Soft-tissue Fillers for Wrinkles

Soft-tissue fillers (commercially known as Belotero, Juvederm, Radiesse, Restylane, Sculptra and Voluma) contain some form of hyaluronic acid, a substance that naturally occurs throughout the body, with the highest concentrations in the fluids of the eyes and joints. Collagen, once the most common substance used in soft-tissue fillers, is rarely used today. The effect typically lasts about six to 24 months. After that, additional injections are required to maintain the effect.

Why choose soft-tissue fillers for wrinkles

Soft-tissue fillers can improve the shape, structure and volume of wrinkled skin for up to six months. Soft-tissue fillers provide several benefits, including:

  • Volume control: By varying the amount of substance injected, the doctor has better control of the final appearance.
  • Treatment control: Injections can be paced gradually over several appointments until desired results are achieved.
  • Other benefits: Treatments using hyaluronic acid fillers are less likely to bruise or cause allergic reactions than traditional fillers containing collagen. They also are considered minimally invasive.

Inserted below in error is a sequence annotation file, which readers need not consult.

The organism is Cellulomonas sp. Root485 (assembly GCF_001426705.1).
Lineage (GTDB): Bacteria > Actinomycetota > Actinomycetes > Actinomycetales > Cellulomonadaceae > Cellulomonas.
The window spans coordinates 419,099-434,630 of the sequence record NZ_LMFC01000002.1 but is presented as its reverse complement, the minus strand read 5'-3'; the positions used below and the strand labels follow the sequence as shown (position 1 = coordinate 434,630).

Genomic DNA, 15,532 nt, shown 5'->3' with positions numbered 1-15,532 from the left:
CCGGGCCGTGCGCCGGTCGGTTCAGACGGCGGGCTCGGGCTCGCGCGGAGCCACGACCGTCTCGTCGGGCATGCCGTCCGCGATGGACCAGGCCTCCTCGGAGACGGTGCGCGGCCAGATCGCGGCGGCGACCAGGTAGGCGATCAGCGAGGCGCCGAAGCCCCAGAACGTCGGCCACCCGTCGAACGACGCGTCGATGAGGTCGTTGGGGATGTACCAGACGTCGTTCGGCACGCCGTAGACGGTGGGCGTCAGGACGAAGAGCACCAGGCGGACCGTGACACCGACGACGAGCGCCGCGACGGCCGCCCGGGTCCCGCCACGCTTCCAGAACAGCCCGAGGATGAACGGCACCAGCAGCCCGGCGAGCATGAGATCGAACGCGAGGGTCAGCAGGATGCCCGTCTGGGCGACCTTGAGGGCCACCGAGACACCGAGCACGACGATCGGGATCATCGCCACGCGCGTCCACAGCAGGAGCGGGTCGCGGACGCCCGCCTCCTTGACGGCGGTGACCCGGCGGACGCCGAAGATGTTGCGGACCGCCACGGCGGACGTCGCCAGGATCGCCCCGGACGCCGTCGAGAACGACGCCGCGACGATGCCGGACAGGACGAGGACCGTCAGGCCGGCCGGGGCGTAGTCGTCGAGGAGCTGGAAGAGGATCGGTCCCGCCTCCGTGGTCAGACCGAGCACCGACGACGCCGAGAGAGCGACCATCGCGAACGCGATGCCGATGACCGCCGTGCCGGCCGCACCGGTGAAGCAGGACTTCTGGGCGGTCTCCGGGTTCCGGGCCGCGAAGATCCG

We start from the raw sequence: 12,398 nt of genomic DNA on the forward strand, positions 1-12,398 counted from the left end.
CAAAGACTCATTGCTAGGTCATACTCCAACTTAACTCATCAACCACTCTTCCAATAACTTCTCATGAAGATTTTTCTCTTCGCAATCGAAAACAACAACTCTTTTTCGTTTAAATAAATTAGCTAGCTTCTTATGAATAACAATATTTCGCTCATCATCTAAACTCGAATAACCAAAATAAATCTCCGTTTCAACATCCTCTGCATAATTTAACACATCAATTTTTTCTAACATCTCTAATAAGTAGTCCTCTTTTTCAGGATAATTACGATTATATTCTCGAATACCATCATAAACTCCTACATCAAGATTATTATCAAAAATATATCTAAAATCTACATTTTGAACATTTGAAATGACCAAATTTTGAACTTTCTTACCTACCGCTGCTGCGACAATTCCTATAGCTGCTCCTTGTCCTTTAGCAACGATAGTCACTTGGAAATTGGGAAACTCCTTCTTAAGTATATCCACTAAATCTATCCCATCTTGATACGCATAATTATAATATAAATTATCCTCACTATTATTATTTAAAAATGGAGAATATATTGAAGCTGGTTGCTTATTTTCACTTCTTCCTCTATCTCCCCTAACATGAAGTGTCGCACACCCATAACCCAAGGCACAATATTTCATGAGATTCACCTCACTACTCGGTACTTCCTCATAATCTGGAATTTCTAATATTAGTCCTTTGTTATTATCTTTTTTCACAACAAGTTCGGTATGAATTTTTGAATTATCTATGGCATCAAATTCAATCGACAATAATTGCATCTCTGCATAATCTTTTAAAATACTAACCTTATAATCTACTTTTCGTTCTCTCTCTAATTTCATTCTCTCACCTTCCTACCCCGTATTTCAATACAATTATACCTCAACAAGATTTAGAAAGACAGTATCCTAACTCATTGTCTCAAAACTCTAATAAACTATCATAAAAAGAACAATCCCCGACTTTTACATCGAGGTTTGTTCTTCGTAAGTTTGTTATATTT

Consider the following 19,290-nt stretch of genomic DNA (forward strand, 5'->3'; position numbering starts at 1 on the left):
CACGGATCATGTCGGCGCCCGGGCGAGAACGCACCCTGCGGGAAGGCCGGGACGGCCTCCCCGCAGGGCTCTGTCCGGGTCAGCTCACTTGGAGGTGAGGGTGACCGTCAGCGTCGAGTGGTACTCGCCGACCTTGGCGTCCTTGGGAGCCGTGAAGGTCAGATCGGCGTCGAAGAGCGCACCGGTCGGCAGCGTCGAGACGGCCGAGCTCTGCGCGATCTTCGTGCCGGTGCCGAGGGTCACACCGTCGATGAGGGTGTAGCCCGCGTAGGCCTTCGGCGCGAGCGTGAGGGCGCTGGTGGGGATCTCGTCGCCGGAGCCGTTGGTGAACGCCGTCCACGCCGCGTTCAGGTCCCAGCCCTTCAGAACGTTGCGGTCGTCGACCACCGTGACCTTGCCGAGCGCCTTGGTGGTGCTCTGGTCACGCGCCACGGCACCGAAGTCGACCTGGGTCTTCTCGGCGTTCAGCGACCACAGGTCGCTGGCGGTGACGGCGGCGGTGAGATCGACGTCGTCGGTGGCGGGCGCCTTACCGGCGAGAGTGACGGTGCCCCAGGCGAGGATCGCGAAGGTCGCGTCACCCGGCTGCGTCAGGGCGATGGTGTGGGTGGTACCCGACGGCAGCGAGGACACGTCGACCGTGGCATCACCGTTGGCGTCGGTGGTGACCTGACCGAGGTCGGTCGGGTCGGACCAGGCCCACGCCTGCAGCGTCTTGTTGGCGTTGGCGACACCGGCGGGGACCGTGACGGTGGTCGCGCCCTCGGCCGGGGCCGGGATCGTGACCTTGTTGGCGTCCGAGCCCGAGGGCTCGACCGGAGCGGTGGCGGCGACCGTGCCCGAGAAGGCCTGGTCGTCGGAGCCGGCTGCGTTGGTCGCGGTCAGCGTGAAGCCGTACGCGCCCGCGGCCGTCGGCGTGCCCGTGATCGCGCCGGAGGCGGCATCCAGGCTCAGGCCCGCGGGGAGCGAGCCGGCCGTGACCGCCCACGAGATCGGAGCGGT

Before (left) and after (right) Sculptra.

Photo courtesy of Kimberly J. Butterwick, MD - San Diego, California

Before (top) and after (bottom) Restylane to the earlobes.

Photo courtesy of S. Manjula Jegasothy, MD - Coral Gables, Florida

Before (top) and after (bottom) Restylane to the nasolabial folds and upper lip.

Photo courtesy of S. Manjula Jegasothy, MD - Coral Gables, Florida

What to Expect After the Procedure

Following treatment, ice may be given to ease discomfort and swelling. Avoid applying firm pressure on the treatment area.

How to Prepare for the Procedure

Before the procedure, an ASDS dermatologist will usually review the patient’s medical history and conduct a physical exam. This is the time for the doctor and patient to discuss expectations, potential risks and outcomes of the procedure. Be sure to tell your doctor if you have:

  • Oral herpes or a similar infection
  • Diabetes
  • Blood-clotting problems
  • Lupus

What you should know about soft-tissue fillers for wrinkles

First, the doctor marks the areas to be injected. Then fillers are injected by syringe using very fine needles. Topical numbing agents or anesthetic injections are sometimes applied to ease discomfort.

Possible Risks

As with any treatment, there are risks associated it, though they are minimized in the hands of a qualified ASDS dermatologist. These include:

  • Bleeding from injection sites
  • Swelling and bruising
  • Redness and tenderness at injection sites

More serious complications include:

  • Severe or prolonged swelling or bruising
  • Asymmetry
  • Lumps or irregularities
  • Infection
  • Tissue loss, ulceration and scarring
  • Allergic reaction